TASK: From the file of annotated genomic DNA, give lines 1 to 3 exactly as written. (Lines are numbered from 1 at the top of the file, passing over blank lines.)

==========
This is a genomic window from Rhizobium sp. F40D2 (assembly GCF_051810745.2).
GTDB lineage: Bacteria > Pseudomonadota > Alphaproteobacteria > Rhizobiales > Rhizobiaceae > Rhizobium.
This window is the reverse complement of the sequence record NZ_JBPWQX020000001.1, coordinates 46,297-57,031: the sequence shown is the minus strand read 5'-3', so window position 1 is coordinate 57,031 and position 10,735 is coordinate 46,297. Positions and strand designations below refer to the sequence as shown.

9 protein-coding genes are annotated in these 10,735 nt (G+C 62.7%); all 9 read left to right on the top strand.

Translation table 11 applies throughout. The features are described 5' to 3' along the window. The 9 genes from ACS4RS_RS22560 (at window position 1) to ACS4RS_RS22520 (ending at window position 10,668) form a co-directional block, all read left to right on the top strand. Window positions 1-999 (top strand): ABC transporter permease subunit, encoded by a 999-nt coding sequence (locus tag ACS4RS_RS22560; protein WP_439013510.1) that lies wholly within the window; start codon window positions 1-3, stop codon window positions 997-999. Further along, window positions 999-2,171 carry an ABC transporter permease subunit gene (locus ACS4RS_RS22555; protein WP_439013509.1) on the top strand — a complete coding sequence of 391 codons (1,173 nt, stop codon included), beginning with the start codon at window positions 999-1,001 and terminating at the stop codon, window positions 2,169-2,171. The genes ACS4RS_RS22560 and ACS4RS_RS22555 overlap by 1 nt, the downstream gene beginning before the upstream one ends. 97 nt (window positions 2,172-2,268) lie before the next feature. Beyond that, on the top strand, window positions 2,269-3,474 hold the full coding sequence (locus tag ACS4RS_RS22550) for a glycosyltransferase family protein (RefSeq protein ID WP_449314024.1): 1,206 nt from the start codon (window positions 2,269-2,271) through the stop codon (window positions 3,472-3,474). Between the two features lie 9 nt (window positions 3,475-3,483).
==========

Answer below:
This is a genomic window from Rhizobium sp. F40D2 (assembly GCF_051810745.2).
GTDB lineage: Bacteria > Pseudomonadota > Alphaproteobacteria > Rhizobiales > Rhizobiaceae > Rhizobium.
This window is the reverse complement of the sequence record NZ_JBPWQX020000001.1, coordinates 46,297-57,031: the sequence shown is the minus strand read 5'-3', so window position 1 is coordinate 57,031 and position 10,735 is coordinate 46,297. Positions and strand designations below refer to the sequence as shown.